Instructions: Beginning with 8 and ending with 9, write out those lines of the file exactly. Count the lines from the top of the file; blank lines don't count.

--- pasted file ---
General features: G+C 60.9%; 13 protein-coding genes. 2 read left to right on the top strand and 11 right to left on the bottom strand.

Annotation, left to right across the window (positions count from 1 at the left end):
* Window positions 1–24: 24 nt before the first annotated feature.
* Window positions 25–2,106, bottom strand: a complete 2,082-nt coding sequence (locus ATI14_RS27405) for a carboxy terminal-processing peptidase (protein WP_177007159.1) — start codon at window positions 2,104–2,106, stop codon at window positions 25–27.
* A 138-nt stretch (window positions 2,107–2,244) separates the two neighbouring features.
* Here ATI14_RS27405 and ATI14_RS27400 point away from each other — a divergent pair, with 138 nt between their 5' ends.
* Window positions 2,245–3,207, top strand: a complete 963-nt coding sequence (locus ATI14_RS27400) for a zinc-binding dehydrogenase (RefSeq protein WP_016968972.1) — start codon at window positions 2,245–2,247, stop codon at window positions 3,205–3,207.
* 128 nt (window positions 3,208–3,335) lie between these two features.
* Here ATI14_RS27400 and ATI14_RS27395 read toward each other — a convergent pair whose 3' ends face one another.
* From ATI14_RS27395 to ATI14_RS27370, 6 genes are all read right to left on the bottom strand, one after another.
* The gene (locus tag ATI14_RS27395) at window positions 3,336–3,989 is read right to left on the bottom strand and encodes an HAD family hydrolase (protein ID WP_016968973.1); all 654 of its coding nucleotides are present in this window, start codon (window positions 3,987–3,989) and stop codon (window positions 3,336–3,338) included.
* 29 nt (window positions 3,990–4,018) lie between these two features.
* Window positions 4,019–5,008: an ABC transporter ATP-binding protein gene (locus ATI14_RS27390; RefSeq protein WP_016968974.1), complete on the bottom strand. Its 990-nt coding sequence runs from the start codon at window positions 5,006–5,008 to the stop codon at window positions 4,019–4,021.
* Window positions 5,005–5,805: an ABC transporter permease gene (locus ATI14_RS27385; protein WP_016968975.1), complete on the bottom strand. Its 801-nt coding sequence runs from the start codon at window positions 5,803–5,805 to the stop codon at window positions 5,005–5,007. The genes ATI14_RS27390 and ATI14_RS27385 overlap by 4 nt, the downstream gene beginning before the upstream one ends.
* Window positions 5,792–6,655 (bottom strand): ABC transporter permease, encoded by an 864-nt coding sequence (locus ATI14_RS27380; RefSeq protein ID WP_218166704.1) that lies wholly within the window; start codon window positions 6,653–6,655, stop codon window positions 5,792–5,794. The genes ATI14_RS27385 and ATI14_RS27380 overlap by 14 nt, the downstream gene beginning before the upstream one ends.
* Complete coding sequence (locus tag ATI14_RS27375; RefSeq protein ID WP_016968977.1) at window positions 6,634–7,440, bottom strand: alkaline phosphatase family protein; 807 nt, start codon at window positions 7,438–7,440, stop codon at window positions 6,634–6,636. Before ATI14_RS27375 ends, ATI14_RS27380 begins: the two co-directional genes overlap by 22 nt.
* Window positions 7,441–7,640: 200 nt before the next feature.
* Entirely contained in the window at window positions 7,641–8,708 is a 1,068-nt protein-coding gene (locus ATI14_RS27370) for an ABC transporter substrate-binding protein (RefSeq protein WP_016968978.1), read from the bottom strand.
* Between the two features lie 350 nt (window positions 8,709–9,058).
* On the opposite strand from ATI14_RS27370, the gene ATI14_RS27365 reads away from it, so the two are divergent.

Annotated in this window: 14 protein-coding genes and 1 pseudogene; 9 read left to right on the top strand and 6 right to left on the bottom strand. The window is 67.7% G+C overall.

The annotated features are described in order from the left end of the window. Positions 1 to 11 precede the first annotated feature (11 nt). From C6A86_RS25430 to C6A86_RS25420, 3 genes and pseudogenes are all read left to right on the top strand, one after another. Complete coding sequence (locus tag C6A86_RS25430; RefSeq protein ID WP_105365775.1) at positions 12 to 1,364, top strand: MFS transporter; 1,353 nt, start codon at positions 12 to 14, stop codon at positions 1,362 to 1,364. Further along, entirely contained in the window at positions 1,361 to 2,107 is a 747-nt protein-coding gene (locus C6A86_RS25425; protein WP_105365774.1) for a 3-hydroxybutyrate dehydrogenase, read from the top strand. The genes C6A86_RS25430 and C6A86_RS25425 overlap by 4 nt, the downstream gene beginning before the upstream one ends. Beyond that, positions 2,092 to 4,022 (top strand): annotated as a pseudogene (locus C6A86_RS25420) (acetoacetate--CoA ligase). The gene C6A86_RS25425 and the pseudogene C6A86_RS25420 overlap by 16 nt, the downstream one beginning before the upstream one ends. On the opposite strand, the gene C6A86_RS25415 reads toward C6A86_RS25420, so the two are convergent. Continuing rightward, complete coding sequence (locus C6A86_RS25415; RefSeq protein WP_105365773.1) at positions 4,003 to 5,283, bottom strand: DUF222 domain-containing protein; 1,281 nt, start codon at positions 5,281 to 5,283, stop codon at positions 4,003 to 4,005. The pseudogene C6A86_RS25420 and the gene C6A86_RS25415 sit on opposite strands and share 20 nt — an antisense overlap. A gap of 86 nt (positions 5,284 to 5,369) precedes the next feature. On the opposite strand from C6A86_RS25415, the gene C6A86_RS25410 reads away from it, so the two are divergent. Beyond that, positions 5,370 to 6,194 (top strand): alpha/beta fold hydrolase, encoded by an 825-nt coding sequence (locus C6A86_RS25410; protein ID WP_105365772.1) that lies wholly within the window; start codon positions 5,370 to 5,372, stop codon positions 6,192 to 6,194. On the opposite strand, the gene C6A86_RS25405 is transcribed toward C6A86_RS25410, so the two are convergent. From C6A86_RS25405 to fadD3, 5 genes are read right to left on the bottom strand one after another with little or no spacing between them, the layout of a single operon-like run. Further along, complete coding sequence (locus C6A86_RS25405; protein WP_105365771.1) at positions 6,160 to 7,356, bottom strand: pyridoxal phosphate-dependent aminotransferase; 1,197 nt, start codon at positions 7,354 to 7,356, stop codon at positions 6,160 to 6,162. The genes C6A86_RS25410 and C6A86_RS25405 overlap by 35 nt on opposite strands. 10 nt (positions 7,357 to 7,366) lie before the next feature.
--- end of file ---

* 128 nt (window positions 3,208–3,335) lie between these two features.
* Here ATI14_RS27400 and ATI14_RS27395 read toward each other — a convergent pair whose 3' ends face one another.